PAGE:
The experiments were performed with a single modular set of hardware in the space station’s Combustion Integrated Rack (CIR). The tests were remotely controlled from NASA’s Glenn ISS Payload Operations Center in Cleveland.

“Over 1,500 flames were ignited, more than three times as many as originally planned,” Stocker said. “Several” first “were also achieved, perhaps most remarkably in the areas of cool and spherical flames.”

Stocker said that about 50 employees from NASA Glenn, the academy and ZIN Technologies, Inc. supported ACME for four and a half years in orbit. In addition, more than 30 crew members from six countries played an important role in setting up the hardware for each survey and replacing gas cylinders, spark plugs, and other experiment-specific hardware as needed. The ACME hardware has been removed from the CIR to make way for Solid Fuel Ignition and Extinction, or SoFIE, hardware launched in February 2022, which is the next step in NASA’s research into combustion combustion. The ACME hardware is scheduled to return to Earth in the coming months with the intention of re-launching to the space station with future experiments.

JAXA astronaut Norishige Kanai reconfigures the High Bit-depth Multispectral Camera (HiBMs) in the Combustion Integrated Rack (CIR) experiment for electric field effects on laminar diffusion flames (E-FIELD Flames). (Credit: NASA)


Fire is not the only thing affected by microgravity, as weightlessness has long been known to cause many physiological biochemical changes to the human body, including bone loss, muscle atrophy, displacement of fluids to the upper extremities, and cardiovascular deconditioning (ie changes in the structure of the heart and blood vessels). No one knows about this better than NASA astronaut Scott Kelly, who spent 340 days in space aboard the ISS starting in March 2015. While his twin brother Mark remained on Earth so that the two could be studied separately, Scott sent routine samples of his blood, urine and feces back to Earth via returning astronauts. Scott’s samples showed many genetic changes, including structural changes in his chromosomes. While 91 percent of Scott’s genes were back to normal after six months back on Earth, nine percent remained in space, which included his immune system being on high alert. His mental abilities had also declined from preflight levels, with short-term and logical tests showing that he was slower and less accurate. This was both an important and historical study because humanity hopes to be able to send astronauts to Mars in the coming years, and the astronauts will have to spend more time in weightlessness than Scott did on board the ISS. The more we can learn about working and living in microgravity, whether it is human or non-human research, the better future astronauts will have it on future missions.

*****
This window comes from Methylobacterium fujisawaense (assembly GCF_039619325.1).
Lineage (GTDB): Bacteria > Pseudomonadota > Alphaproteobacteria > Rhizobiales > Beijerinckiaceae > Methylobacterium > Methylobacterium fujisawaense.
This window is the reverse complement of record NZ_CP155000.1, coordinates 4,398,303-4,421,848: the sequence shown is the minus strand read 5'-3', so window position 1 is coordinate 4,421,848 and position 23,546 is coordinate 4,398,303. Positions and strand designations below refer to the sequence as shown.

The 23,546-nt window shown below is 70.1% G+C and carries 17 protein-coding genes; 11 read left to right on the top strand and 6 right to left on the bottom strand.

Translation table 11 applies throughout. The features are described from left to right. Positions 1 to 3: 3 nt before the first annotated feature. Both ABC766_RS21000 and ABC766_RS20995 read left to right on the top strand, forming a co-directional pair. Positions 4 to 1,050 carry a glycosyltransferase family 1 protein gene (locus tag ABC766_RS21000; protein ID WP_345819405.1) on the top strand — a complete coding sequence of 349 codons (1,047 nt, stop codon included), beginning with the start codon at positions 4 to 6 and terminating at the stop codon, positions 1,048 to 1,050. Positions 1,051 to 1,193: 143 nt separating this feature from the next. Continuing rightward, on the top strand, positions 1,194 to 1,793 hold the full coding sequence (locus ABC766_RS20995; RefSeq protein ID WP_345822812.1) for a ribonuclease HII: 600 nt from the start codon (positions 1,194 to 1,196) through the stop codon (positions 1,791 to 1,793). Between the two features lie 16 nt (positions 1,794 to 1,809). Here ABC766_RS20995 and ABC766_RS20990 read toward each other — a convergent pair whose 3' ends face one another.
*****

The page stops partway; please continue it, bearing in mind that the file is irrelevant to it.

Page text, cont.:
What more will we learn about microgravity as humanity continues to venture further into the cosmos? Only time will tell, and that’s why we do research!

As always, keep up the good work and keep up the good work!

Sources: NASA, Advances in space research, Encyclopedia of Bioastronautics, Science news for students

Selected image: Combustion scientists designed experiments on the space station that analyzed the behavior of spherical flames in microgravity. (Credit: NASA)